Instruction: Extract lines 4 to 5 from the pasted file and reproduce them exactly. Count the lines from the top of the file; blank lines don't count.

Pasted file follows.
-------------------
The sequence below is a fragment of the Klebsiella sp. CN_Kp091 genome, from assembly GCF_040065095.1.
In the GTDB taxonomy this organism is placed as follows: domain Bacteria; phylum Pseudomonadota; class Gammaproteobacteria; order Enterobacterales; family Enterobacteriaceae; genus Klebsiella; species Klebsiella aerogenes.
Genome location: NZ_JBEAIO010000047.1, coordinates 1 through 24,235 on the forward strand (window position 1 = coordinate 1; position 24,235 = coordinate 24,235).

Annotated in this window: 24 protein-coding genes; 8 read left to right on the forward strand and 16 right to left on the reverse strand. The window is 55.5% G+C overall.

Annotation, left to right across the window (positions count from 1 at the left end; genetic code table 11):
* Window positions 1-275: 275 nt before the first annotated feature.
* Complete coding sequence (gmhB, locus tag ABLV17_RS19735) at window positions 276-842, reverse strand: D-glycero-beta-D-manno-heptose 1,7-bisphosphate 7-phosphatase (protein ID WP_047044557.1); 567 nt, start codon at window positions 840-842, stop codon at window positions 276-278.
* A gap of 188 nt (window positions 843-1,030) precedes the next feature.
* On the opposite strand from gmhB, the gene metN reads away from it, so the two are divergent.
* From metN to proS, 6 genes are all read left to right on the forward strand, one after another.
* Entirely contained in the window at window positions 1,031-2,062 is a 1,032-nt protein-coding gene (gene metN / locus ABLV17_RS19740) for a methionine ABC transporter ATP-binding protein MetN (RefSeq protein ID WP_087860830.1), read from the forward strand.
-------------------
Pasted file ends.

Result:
Annotated in this window: 24 protein-coding genes; 8 read left to right on the forward strand and 16 right to left on the reverse strand. The window is 55.5% G+C overall.

Annotation, left to right across the window (positions count from 1 at the left end; genetic code table 11):